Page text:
Hall of Fame: Aaron Fischer
Aaron was inducted to the Hall of Fame in February 2004, in his first year of eligibility. At that time, there was only one inductee per year.
One cannot consider the history of the goo game and overlook one of its most aggressive and accomplished champions. It is Aaron Fischer's excellence as a player—his restless pursuit of the right answer on so many occasions no matter how difficult the goo—that truly makes him such a looming giant among the game's great players. The only competitor to go toe-to-toe with the formidable Matthew Preston in an exhaustive elimination round that defeated everyone else, Aaron hasn't just surpassed the general playership, he has transcended it. His induction into the Hall of Fame is well earned. But Aaron didn't just get on this page because of his mastery of the goo game; he is also inextricably linked to its past.
When Aaron joined the game late in Round II, every consistent player up that point had been a friend of Scott. Though Aaron and Scott were acquainted, Aaron was really the first friend of an existing player (Erik Nelson) to join the game and stick with it. He liked the game immediately, and by continuing to play with enthusiasm through the lean seasons that followed his joining, he was integral in keeping the game alive until it found its proper audience. By now, hundreds of people with little or no connection to Scott have joined the game; Aaron was the first, and proved to Scott that it would someday be possible to sustain this game without Scott's closest friends as players.
As Aaron's love of the game flourished in the early years, his friendship with Scott grew as well; the two remain in touch today even though the man connecting them is long absent from the picture. The game even inspired Aaron to run a weekly game on his own web site, in which players tried to recognize brief clips of TV themes with the help of enigmatic clues. Scott was the first person invited to play (on account of Aaron kindly seeking his permission to steal the format), and lasted until the final week of the competition, when Mike Eberhart narrowly defeated him to win. Years later, Aaron convinced Mike to try the goo game; Mike has become a very successful player in his own right, and has in turn introduced Kelly Stokes and Wendy Eberhart to the game, all stemming originally from Aaron.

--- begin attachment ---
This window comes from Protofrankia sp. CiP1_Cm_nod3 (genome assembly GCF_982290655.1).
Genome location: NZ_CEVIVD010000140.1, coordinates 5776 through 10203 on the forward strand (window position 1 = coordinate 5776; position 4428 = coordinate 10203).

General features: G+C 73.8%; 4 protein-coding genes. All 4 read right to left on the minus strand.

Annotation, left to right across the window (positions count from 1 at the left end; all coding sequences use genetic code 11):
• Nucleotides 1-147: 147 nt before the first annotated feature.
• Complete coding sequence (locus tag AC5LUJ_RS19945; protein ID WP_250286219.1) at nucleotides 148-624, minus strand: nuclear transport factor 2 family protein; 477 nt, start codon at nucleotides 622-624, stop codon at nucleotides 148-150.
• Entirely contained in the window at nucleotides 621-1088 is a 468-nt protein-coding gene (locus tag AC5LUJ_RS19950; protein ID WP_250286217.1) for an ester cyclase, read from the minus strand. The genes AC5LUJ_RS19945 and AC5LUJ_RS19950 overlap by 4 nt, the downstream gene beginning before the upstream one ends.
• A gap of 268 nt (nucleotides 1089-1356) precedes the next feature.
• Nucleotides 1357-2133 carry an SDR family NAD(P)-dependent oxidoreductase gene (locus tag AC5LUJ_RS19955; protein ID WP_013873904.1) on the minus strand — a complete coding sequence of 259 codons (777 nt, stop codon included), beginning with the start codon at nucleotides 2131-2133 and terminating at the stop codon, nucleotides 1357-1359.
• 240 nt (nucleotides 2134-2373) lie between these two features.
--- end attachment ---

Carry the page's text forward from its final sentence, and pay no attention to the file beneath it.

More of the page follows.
Besides introducing great players, Aaron has been supportive in other ways for years: He has endorsed every scoring system and occasionally suggested improvements, he was one of only two players to keep the "Goos in the News" feature alive by voicing appreciation for it, and he has helped Scott debug various glitches on numerous occasions (including debunking the clue for Mikhail Kalashnikov). He has also developed a unique personal trademark as a player: Once every season, he finds and sends to Scott the source image used to create the goo, as proof of his sleuthing talents. He has requested or inspired the goos of Colin Powell, Charlton Heston, Jan-Michael Vincent, Sadoozai Panah, and Ernest Borgnine. Technically speaking, he was also the first Goo Champion in the game, since the award was invented the week after he defeated Kelly Stokes in a prolonged tiebreaker to win Round XVII. And on the subject of victories, Aaron has won the game three times, making him the second-winningest player in the history of the game. He has also earned every single award at least once, except for the Big D and Big M, which no one has yet to earn, and the Goo Master trophy, which he has come within three goos of stealing from Matthew Preston, the closest anyone has ever come since the game began.
Other players fear getting into a tiebreaker with Aaron because of his tenacity as a player, fueled by his deep well of enthusiasm for the game. He remains one of the most decorated players in the history of the game. After five years of close pursuit, it remains unknown whether Aaron will ever steal the Goo Master trophy from Matthew, but he earns credit for trying like no one ever has. Many players can win the game, but few can personify the word champion like Aaron can. The Hall of Fame is honored by his deserving inclusion.
Aaron's comments: It is truly an honor to accept the 2004 induction into the Hall of Fame! Who could have guessed that a simple game amongst a few friends and collegiate associates would become such a smashing success? Scott, when are you going to start selling pop-up ads and banner advertisements? All joking aside, I must say that I'm glad to be a part of it and wish all players, present and future, the best of luck. My thanks go to all who have made my success in this game possible.